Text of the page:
The décor is bright and cheery with windows on three sides and bright designs on the walls which feature an art gallery with rotating exhibitions planned.

Enjoying a coffee with friends

Enjoying a coffee with friends

The plush leather chairs and coffee tables in the corners give a relaxed and welcoming place to sit with your friends for a cup of coffee or a snack.  Several of the diners remarked that they come in often and enjoy meeting friends in the friendly atmosphere.

Comfortable homey setting

Comfortable homey setting

The management is concerned with being environmentally conscious and in fair trade. The Prissy Pig Café & Deli serves “Just Us” Coffee and organic teas. Management is constantly looking for ways to lessen environmental impact, from being energy efficient, to using packaging and containers that have a lesser impact on the environment.

Future plans include landscaping, improvements to the façade, opening for dinner (evenings) and a license for beer and wine.

Local suppliers of baked goods, deserts, farm produce and other local products are encouraged to contact management for possible collaboration.  Local musicians and artists are also welcome.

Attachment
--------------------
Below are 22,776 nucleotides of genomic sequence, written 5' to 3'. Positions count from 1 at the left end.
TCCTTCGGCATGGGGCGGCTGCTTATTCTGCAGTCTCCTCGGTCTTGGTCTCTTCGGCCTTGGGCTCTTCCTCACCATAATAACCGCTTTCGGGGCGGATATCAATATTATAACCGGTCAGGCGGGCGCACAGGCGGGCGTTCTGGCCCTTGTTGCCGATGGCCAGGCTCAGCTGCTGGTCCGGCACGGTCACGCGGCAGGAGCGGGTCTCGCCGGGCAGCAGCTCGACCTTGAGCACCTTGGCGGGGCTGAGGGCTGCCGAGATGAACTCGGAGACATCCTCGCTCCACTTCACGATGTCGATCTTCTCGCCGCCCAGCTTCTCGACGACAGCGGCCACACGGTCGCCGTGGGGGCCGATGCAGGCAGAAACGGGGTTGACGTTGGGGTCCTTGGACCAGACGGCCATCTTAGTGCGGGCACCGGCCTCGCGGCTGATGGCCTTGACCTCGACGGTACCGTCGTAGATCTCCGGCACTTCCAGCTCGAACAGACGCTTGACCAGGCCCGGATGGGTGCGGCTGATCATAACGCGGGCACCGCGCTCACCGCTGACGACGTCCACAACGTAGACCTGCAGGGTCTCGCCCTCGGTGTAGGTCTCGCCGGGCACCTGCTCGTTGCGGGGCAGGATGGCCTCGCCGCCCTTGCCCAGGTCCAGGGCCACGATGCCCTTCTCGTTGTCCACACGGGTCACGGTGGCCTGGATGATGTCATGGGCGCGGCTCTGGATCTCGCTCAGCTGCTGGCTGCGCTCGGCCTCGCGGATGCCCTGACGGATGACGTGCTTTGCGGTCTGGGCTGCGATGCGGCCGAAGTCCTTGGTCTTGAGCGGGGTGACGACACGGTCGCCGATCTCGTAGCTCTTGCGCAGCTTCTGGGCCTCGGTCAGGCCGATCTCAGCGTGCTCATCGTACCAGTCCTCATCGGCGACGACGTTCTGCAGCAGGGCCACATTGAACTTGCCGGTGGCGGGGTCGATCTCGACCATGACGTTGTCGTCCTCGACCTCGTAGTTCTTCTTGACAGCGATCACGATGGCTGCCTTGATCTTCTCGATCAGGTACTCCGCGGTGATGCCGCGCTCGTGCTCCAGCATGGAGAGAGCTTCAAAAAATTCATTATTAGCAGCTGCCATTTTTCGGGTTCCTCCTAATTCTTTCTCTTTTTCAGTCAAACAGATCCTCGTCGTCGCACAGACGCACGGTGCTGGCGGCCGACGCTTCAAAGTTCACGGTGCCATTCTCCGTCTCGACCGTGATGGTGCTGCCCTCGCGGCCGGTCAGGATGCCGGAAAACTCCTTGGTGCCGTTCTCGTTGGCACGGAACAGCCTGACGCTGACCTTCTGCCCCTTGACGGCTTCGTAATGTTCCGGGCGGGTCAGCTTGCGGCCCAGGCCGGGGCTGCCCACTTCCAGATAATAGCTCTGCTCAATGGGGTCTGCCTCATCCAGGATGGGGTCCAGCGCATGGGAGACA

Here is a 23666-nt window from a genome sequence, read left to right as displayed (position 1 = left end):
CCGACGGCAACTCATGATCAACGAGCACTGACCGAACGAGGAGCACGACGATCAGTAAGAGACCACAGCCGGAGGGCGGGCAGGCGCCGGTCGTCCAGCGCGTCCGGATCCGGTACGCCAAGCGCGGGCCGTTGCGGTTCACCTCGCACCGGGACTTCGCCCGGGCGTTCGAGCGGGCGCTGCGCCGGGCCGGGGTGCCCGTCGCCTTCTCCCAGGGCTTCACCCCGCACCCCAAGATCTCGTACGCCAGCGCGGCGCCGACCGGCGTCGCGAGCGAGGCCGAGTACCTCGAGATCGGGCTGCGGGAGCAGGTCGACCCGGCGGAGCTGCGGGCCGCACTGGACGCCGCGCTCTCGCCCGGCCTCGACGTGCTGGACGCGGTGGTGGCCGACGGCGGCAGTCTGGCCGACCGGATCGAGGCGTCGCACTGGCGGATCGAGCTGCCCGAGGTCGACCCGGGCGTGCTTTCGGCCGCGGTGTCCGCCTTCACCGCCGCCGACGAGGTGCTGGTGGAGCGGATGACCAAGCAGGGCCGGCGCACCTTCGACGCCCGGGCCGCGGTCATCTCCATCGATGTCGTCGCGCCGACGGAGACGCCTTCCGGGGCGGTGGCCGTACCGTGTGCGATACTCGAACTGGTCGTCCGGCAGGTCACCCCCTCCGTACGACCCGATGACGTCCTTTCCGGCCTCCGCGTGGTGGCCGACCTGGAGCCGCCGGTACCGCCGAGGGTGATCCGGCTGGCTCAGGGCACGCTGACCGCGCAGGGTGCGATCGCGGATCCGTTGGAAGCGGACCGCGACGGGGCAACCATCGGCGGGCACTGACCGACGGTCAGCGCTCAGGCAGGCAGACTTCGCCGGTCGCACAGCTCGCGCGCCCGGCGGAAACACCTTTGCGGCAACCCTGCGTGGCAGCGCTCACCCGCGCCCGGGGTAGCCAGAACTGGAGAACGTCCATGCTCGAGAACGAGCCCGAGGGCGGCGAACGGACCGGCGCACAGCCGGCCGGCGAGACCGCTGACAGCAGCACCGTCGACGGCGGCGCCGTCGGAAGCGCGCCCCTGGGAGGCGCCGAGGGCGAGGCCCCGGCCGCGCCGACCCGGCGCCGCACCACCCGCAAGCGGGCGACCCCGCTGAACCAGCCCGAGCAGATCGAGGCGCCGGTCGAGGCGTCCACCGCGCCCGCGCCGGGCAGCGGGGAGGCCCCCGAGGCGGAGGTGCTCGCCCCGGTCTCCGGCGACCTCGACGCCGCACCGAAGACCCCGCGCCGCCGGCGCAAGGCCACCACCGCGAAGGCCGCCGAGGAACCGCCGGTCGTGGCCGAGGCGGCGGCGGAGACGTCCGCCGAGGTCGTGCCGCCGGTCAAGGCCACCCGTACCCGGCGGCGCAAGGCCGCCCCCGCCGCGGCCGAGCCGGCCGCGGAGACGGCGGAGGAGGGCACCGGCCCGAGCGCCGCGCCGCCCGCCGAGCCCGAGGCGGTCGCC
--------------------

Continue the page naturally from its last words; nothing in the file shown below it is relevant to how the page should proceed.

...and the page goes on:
Prissy Pig Cafe' and Deli

Prissy Pig Cafe' and Deli

The Prissy Pig caters to events and parties.  They supply everything including pickup and delivery for catered events to make your life easy.   Or you can host your business party or meeting on location in their lounge style setting.

The deli / retail area features Tony’s meats with a delicious selection of sausages, pate’, ham  and sliced meats; local cheese from Knoydart Farms; Haveracres Maple Syrup and Lo Dolce Terra Honey.

For a tasty meal in attractive surroundings and to support local farmers – head to the Prissy Pig on Main Street Antigonish.  This is a great new addition in town.  Be sure to drop in.   Students with ID get a discount.   20 St. Andrews Street, Antingonish, NS B2G 2H1.  Hours Monday to Saturday 7AM to 7 PM. Sunday 7AM to 4PM.

Check out their Facebook Group for daily specials:!/group.php?gid=128315050521433

Enjoy a Day at the Halifax Waterfront

Halifax Waterfront

You can easily spend a day – or if you have just a few hours you can make a shorter version of this inexpensive way to enjoy the Halifax harbour and its many attractions.  It has something for everyone young or old.

Along the Halifax Boardwalk

Along the Halifax Boardwalk

The Boardwalk on the Halifax side of the harbour stretches from Pier 21 on the South end to the Casino on the North end.  As you walk along you will enjoy the view of the boats and ships on this largest xx …    Many visitors to Halifax arrive via cruise ships and to boardwalk is a great way to experience the historical side of Halifax, enjoy the harbour views and have many places to drop in and shop or enjoy a meal. Be sure to wear good walking shoes and dress in layers even on a sunny day.

The Farmer’s Market near Pier 21 is open daily and has a huge selection of produce but also arts and crafts, baked goods and much more.  Great place to browse or buy.